Remember, the IP’s goal is to achieve the best possible outcome for all stakeholders. This could mean restructuring your company for continued trading, selling it as a going concern, or, if necessary, liquidating assets to repay creditors.

How Long Does Going into Administration Last?

An administration will automatically finish after one year; however, the administrator can apply to the court to have this period extended for a specified amount of time.

Some complex administrations can last for up to three years.

Selling a Business as a Going Concern During Administration

Selling a business as a ‘going concern’ can be an effective exit strategy from the administration.

Key benefits of this option include:

  • Higher overall value compared to selling assets separately
  • Preservation of jobs and workforce skills
  • Continuation of existing contracts and customer relationships
  • Maintenance of market presence and brand value

By selling your business as an operational entity, you’re offering a buyer a ready-to-run operation. This can be more attractive than a collection of individual assets, potentially leading to a higher sale price.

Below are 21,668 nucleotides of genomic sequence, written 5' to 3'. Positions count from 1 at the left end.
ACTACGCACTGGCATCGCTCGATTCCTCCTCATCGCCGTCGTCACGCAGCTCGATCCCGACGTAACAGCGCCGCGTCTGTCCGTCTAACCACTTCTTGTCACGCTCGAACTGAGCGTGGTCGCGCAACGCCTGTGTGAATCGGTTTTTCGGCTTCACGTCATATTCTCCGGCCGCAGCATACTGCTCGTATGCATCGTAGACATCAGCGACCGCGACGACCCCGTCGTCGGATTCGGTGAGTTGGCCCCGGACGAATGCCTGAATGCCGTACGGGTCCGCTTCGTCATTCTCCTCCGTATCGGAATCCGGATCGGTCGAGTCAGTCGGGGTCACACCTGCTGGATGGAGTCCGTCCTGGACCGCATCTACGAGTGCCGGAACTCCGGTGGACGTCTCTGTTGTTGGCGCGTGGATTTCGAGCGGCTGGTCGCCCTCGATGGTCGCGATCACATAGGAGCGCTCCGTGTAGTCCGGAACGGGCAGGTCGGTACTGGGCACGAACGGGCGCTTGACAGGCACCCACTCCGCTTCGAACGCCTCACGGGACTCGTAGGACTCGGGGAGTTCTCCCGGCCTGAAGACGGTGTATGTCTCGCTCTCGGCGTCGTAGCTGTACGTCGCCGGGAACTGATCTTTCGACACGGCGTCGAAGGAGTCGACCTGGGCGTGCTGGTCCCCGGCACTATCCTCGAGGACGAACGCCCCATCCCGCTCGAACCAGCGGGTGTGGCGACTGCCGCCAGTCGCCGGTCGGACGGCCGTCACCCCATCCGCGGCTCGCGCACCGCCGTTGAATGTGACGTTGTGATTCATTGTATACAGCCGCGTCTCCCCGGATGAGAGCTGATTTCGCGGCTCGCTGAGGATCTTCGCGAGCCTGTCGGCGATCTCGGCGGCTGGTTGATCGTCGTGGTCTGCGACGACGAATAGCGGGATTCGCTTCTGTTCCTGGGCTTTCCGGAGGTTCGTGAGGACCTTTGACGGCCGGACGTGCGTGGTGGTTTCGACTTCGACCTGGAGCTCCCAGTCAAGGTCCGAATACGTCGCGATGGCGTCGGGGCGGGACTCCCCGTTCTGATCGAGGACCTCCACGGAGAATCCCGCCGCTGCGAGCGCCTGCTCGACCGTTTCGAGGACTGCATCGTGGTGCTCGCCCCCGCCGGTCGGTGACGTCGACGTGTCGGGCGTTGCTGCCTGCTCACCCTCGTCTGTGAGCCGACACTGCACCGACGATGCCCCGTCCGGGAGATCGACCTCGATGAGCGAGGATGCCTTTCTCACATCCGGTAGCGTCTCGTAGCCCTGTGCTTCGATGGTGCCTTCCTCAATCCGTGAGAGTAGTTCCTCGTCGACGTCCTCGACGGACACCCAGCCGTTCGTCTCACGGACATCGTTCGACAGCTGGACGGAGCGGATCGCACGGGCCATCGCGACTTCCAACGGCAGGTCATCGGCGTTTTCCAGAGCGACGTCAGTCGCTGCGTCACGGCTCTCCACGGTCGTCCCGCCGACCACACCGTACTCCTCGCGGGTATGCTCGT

However, this approach isn’t without challenges. Your business may be viewed as ‘distressed’, which could affect its perceived value. Additionally, finding a suitable buyer within the timeframe is sometimes demanding.

Frequently Asked Questions about Company Administrations

The potential outcomes of a Company Administration include:

  1. The company is rescued as a going concern and continues to trade
  2. The company’s business or assets are sold to a third party
  3. The company enters into a Company Voluntary Arrangement (CVA) with its creditors
  4. The company is wound up (liquidated)

If the business continues trading or is sold as a going concern, many employees may keep their jobs. In a sale, they might transfer to the new owner under TUPE regulations. However, if restructuring is necessary, some redundancies will occur.

Employees become preferential creditors for unpaid wages up to £800. If the company can’t pay, they may claim certain payments from the National Insurance Fund.

Throughout the process, the administrator must consult with employees about potential redundancies.